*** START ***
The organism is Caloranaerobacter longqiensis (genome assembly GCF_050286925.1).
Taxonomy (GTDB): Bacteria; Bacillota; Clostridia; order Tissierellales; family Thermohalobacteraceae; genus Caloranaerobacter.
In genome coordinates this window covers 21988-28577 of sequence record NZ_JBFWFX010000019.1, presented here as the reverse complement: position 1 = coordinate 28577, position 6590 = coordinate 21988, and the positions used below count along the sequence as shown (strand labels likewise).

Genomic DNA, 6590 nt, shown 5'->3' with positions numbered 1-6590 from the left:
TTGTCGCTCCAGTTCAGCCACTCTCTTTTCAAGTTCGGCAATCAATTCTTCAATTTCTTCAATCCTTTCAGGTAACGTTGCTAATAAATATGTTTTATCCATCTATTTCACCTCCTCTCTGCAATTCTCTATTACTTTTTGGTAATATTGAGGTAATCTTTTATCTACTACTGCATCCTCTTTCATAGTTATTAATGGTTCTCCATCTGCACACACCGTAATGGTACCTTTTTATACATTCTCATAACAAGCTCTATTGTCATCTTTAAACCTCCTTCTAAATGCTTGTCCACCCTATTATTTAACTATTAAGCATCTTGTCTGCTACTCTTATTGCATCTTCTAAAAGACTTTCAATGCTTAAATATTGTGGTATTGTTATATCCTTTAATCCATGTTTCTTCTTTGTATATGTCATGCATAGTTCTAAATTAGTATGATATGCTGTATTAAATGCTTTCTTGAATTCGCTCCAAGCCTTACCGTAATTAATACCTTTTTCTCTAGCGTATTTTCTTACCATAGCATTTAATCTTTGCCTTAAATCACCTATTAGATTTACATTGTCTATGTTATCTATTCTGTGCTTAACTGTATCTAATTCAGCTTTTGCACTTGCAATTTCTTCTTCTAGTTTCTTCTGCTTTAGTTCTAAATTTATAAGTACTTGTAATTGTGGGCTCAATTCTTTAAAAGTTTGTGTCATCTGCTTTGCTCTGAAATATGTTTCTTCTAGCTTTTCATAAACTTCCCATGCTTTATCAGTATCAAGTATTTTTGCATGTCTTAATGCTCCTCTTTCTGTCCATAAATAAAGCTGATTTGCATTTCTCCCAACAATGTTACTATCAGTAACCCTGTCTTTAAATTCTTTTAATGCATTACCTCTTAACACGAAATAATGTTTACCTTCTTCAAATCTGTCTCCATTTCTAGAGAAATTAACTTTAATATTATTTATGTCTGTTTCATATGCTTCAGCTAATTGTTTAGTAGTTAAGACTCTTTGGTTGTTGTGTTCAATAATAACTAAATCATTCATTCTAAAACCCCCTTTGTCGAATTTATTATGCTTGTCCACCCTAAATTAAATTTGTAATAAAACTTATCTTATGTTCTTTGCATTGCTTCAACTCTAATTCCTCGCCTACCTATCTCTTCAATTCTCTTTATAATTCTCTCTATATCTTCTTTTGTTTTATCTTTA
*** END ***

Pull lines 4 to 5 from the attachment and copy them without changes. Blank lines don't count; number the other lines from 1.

Genomic DNA, 6590 nt, shown 5'->3' with positions numbered 1-6590 from the left:
TTGTCGCTCCAGTTCAGCCACTCTCTTTTCAAGTTCGGCAATCAATTCTTCAATTTCTTCAATCCTTTCAGGTAACGTTGCTAATAAATATGTTTTATCCATCTATTTCACCTCCTCTCTGCAATTCTCTATTACTTTTTGGTAATATTGAGGTAATCTTTTATCTACTACTGCATCCTCTTTCATAGTTATTAATGGTTCTCCATCTGCACACACCGTAATGGTACCTTTTTATACATTCTCATAACAAGCTCTATTGTCATCTTTAAACCTCCTTCTAAATGCTTGTCCACCCTATTATTTAACTATTAAGCATCTTGTCTGCTACTCTTATTGCATCTTCTAAAAGACTTTCAATGCTTAAATATTGTGGTATTGTTATATCCTTTAATCCATGTTTCTTCTTTGTATATGTCATGCATAGTTCTAAATTAGTATGATATGCTGTATTAAATGCTTTCTTGAATTCGCTCCAAGCCTTACCGTAATTAATACCTTTTTCTCTAGCGTATTTTCTTACCATAGCATTTAATCTTTGCCTTAAATCACCTATTAGATTTACATTGTCTATGTTATCTATTCTGTGCTTAACTGTATCTAATTCAGCTTTTGCACTTGCAATTTCTTCTTCTAGTTTCTTCTGCTTTAGTTCTAAATTTATAAGTACTTGTAATTGTGGGCTCAATTCTTTAAAAGTTTGTGTCATCTGCTTTGCTCTGAAATATGTTTCTTCTAGCTTTTCATAAACTTCCCATGCTTTATCAGTATCAAGTATTTTTGCATGTCTTAATGCTCCTCTTTCTGTCCATAAATAAAGCTGATTTGCATTTCTCCCAACAATGTTACTATCAGTAACCCTGTCTTTAAATTCTTTTAATGCATTACCTCTTAACACGAAATAATGTTTACCTTCTTCAAATCTGTCTCCATTTCTAGAGAAATTAACTTTAATATTATTTATGTCTGTTTCATATGCTTCAGCTAATTGTTTAGTAGTTAAGACTCTTTGGTTGTTGTGTTCAATAATAACTAAATCATTCATTCTAAAACCCCCTTTGTCGAATTTATTATGCTTGTCCACCCTAAATTAAATTTGTAATAAAACTTATCTTATGTTCTTTGCATTGCTTCAACTCTAATTCCTCGCCTACCTATCTCTTCAATTCTCTTTATAATTCTCTCTATATCTTCTTTTGTTTTATCTTTA